50th Academy Awards 1978
Nominated for 3 awards: Best Actor (Richard Burton), Supporting Actor (Peter Firth), and Writing From/Based on Another Medium (Peter Shaffer).
Watched August 24, 2012.
There is so much to say about this film, and yet so little. It leaves me speechless, both in the incredible skill of the actors, but most notably in the bizarreness of the story itself. I know this is a classic, and I can certainly recognize it as an incredibly deep, probing, philosophical piece that any artist in their right mind would want to tackle. It is a piece that actors should flock to because of its depth and difficulty. However, beyond these attributes, it was an incredibly long two hours for me, full of way too much nudity and not enough horses. Women apparently find horses sexy, according to the film Equus, and I am no different.
If you have been living under a rock or are completely out of touch with Broadway, you don’t know what Equus is. For those of my generation, you might recognize it as the play in which Daniel Radcliffe (Harry Potter) bares all. It is a philosophical study of a boy’s psyche as well as his worship–the dissection of what normal is and whether or not doctors have the right to define it and then restore it.
Dysart: “Passion, you see, can be destroyed by a doctor. It cannot be created…The normal is the good smile in a child’s eyes. There’s also the dead stare in a million adults. It both sustains and kills, like a god. It is the ordinary made beautiful, it is also the average made lethal. Normal is the indispensable murderous god of health and I, am his priest.”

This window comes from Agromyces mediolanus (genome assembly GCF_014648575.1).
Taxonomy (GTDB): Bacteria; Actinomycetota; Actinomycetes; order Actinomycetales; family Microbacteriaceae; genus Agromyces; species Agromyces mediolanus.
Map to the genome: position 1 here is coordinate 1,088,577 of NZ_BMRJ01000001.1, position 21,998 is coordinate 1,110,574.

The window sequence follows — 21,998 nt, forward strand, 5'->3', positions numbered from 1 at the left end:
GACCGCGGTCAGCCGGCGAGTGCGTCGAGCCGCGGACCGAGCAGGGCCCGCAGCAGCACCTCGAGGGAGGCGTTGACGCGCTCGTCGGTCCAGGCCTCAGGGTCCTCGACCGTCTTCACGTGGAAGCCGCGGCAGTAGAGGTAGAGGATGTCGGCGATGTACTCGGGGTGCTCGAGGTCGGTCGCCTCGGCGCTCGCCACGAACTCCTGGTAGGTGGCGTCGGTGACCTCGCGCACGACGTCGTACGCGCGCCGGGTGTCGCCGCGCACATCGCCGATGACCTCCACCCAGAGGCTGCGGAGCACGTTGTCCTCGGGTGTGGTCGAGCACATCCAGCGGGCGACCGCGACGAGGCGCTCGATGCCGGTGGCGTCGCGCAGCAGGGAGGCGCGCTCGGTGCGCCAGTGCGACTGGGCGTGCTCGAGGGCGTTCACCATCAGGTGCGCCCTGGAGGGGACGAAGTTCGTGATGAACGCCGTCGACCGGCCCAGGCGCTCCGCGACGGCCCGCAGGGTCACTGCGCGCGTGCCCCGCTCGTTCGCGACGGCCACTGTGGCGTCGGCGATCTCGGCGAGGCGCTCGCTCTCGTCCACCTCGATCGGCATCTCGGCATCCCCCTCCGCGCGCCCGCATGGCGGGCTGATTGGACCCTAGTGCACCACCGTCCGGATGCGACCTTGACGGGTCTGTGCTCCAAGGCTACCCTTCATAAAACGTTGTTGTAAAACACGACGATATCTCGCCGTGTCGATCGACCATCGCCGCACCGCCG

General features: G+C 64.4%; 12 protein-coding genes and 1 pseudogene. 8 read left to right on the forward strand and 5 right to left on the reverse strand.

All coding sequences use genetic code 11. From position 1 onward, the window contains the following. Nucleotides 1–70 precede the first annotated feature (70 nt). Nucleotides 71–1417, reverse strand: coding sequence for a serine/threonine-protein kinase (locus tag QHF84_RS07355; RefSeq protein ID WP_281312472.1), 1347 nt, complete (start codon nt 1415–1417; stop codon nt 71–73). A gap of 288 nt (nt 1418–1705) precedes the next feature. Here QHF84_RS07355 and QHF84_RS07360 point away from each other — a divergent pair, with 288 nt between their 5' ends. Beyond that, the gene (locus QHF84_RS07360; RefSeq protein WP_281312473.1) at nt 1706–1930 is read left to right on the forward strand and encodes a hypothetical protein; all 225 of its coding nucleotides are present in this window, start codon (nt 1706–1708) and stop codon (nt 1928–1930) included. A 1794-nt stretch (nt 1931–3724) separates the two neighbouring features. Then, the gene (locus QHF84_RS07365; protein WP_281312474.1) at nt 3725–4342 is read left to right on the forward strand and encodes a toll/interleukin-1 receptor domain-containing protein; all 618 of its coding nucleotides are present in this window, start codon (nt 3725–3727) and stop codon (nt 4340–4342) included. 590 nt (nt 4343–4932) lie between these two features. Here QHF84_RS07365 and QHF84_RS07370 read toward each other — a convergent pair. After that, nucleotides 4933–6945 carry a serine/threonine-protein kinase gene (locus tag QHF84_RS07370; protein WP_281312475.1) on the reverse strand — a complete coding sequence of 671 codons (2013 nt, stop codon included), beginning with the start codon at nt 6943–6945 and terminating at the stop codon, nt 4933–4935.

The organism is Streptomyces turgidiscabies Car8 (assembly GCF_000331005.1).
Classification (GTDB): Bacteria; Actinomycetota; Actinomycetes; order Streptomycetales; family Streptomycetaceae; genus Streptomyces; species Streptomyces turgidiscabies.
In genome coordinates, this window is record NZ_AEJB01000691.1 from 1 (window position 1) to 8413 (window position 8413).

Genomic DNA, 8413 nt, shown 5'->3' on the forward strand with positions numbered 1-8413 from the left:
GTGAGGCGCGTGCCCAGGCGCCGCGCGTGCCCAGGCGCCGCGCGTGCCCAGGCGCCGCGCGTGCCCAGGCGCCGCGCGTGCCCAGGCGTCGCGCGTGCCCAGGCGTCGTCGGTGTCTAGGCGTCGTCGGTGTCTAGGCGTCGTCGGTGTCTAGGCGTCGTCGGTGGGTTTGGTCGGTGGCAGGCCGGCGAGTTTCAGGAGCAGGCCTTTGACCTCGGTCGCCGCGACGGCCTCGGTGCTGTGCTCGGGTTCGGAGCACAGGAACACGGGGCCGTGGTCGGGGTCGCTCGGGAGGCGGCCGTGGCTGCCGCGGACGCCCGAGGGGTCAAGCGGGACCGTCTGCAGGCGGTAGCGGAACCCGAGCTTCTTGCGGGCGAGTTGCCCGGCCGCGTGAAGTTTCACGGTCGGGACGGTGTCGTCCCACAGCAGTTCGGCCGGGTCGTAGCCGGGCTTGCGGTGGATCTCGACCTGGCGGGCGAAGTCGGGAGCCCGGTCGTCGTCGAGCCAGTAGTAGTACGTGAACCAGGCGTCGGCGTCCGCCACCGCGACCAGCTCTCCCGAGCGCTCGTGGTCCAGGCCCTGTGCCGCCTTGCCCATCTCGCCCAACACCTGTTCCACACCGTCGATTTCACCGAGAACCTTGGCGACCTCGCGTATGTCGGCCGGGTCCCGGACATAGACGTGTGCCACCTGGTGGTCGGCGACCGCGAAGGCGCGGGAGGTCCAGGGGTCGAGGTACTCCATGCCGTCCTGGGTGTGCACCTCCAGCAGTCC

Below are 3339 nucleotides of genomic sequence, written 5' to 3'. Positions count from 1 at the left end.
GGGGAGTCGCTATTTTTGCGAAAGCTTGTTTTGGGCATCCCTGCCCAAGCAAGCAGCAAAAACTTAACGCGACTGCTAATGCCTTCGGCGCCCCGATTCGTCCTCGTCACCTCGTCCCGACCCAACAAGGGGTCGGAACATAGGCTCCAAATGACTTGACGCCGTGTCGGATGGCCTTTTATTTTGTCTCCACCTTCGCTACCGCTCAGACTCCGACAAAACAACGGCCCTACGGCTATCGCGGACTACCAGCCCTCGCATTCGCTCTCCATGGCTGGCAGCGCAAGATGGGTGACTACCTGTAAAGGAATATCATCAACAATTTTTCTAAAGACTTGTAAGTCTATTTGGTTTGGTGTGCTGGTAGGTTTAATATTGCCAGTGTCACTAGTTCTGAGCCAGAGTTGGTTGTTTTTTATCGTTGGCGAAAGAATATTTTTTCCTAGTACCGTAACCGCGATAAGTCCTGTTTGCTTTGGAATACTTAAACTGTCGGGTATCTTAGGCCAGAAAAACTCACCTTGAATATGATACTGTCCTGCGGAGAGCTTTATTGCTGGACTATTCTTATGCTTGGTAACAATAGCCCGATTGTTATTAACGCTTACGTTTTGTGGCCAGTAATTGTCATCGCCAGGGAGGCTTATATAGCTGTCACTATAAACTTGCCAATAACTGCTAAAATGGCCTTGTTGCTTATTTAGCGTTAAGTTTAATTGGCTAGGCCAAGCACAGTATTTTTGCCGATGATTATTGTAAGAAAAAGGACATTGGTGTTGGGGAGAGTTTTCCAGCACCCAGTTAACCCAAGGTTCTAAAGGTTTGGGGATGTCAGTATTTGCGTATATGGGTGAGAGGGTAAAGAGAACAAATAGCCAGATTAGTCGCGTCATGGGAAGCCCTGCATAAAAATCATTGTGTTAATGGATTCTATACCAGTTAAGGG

Richard Burton plays Martin Dysart, who is the doctor in this case. He is brilliant. From his monologues to his dialogues, he is an emotional being completely wrapped up in his character. Peter Firth, who plays the mentally disturbed youth Alan Strang, on the other hand, is equally talented as he struggles between his shy tendencies and the doctor’s tricks to get him to reveal his secrets. He is obnoxious, endearing, and terrifying all at the same time.
Alan Strang is a seventeen year old boy who is brought to Doctor Dysart after he blinds six horses at the stable he had been working at. Dysart sets out to discover why Strang did what he did so that he can attempt to cure him. He investigates Strang’s home life, where his parents are very forthcoming, but as the film progresses, they show their devastation more and more. At the stable, the owner is indignant – furious that his animals had to endure such cruelty, and equally angry that Strang didn’t get the chair. Jill, the love interest, won’t show her face to the doctor – she is the last person Strang was with before the incident.
Through days and weeks, Dysart uses different tricks to, in a sense, hypnotize Strang so that he will discuss things openly with him. It is in these circumstances that we as the audience discover the truth, right alongside the doctor. Strang has created a sort of religion, and the horses, whom he calls Equus, are his god, running parallel to Jesus. The chains and the bit in the mouth of the horse represent the chains that Christ wore on His wrists, and the thorns on his brow. In one revealing scene, we see Strang riding bareback (and naked) through a field. His relationship and his worship of Equus is very sensual, which is why when he experiences the opportunity of love with Jill, it terrifies him – as if he has sinned against his god. Not only that, but it is as if Strang believes himself to BE a horse.
If you love the play or have a morbid curiosity toward it, I would highly suggest seeing this film. If you are an art lover and want to stretch your mind a bit, I would also recommend it. For the rest of us, however, you might want to watch something a little more tame.